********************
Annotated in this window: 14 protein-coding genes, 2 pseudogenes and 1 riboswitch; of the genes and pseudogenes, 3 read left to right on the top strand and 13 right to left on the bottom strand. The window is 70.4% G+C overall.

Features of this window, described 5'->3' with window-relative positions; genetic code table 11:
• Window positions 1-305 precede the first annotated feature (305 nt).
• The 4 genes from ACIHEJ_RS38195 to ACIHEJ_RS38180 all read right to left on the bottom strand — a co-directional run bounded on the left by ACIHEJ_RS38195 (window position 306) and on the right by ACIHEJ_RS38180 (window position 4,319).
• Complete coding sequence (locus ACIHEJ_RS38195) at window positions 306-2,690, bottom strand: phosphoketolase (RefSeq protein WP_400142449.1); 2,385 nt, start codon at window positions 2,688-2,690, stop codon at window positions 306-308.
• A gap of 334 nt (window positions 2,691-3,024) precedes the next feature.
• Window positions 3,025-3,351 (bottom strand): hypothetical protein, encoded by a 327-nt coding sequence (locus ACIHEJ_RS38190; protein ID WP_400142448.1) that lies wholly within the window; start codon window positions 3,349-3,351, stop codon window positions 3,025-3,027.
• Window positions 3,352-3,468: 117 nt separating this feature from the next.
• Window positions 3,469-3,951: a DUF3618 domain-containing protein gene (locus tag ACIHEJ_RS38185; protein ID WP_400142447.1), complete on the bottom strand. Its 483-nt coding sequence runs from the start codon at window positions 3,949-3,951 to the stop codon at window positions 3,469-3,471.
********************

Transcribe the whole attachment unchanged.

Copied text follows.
Annotated in this window: 14 protein-coding genes, 2 pseudogenes and 1 riboswitch; of the genes and pseudogenes, 3 read left to right on the top strand and 13 right to left on the bottom strand. The window is 70.4% G+C overall.

Features of this window, described 5'->3' with window-relative positions; genetic code table 11:
• Window positions 1-305 precede the first annotated feature (305 nt).
• The 4 genes from ACIHEJ_RS38195 to ACIHEJ_RS38180 all read right to left on the bottom strand — a co-directional run bounded on the left by ACIHEJ_RS38195 (window position 306) and on the right by ACIHEJ_RS38180 (window position 4,319).
• Complete coding sequence (locus ACIHEJ_RS38195) at window positions 306-2,690, bottom strand: phosphoketolase (RefSeq protein WP_400142449.1); 2,385 nt, start codon at window positions 2,688-2,690, stop codon at window positions 306-308.
• A gap of 334 nt (window positions 2,691-3,024) precedes the next feature.
• Window positions 3,025-3,351 (bottom strand): hypothetical protein, encoded by a 327-nt coding sequence (locus ACIHEJ_RS38190; protein ID WP_400142448.1) that lies wholly within the window; start codon window positions 3,349-3,351, stop codon window positions 3,025-3,027.
• Window positions 3,352-3,468: 117 nt separating this feature from the next.
• Window positions 3,469-3,951: a DUF3618 domain-containing protein gene (locus tag ACIHEJ_RS38185; protein ID WP_400142447.1), complete on the bottom strand. Its 483-nt coding sequence runs from the start codon at window positions 3,949-3,951 to the stop codon at window positions 3,469-3,471.